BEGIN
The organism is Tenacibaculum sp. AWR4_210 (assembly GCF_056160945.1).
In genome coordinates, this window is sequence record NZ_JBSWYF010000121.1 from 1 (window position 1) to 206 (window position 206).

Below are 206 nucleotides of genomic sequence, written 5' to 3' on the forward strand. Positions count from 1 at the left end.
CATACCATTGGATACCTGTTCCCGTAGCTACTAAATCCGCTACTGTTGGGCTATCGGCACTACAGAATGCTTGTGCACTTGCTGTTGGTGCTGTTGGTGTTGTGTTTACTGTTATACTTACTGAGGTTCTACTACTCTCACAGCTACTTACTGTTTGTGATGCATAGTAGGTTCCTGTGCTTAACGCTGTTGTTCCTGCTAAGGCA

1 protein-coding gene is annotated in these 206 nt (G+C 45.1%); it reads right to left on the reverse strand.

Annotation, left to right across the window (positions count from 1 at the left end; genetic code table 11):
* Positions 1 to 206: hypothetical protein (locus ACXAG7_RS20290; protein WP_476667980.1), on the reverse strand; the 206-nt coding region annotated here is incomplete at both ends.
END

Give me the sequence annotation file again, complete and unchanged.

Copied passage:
The organism is Tenacibaculum sp. AWR4_210 (assembly GCF_056160945.1).
In genome coordinates, this window is sequence record NZ_JBSWYF010000121.1 from 1 (window position 1) to 206 (window position 206).

Below are 206 nucleotides of genomic sequence, written 5' to 3' on the forward strand. Positions count from 1 at the left end.
CATACCATTGGATACCTGTTCCCGTAGCTACTAAATCCGCTACTGTTGGGCTATCGGCACTACAGAATGCTTGTGCACTTGCTGTTGGTGCTGTTGGTGTTGTGTTTACTGTTATACTTACTGAGGTTCTACTACTCTCACAGCTACTTACTGTTTGTGATGCATAGTAGGTTCCTGTGCTTAACGCTGTTGTTCCTGCTAAGGCA

1 protein-coding gene is annotated in these 206 nt (G+C 45.1%); it reads right to left on the reverse strand.

Annotation, left to right across the window (positions count from 1 at the left end; genetic code table 11):
* Positions 1 to 206: hypothetical protein (locus ACXAG7_RS20290; protein WP_476667980.1), on the reverse strand; the 206-nt coding region annotated here is incomplete at both ends.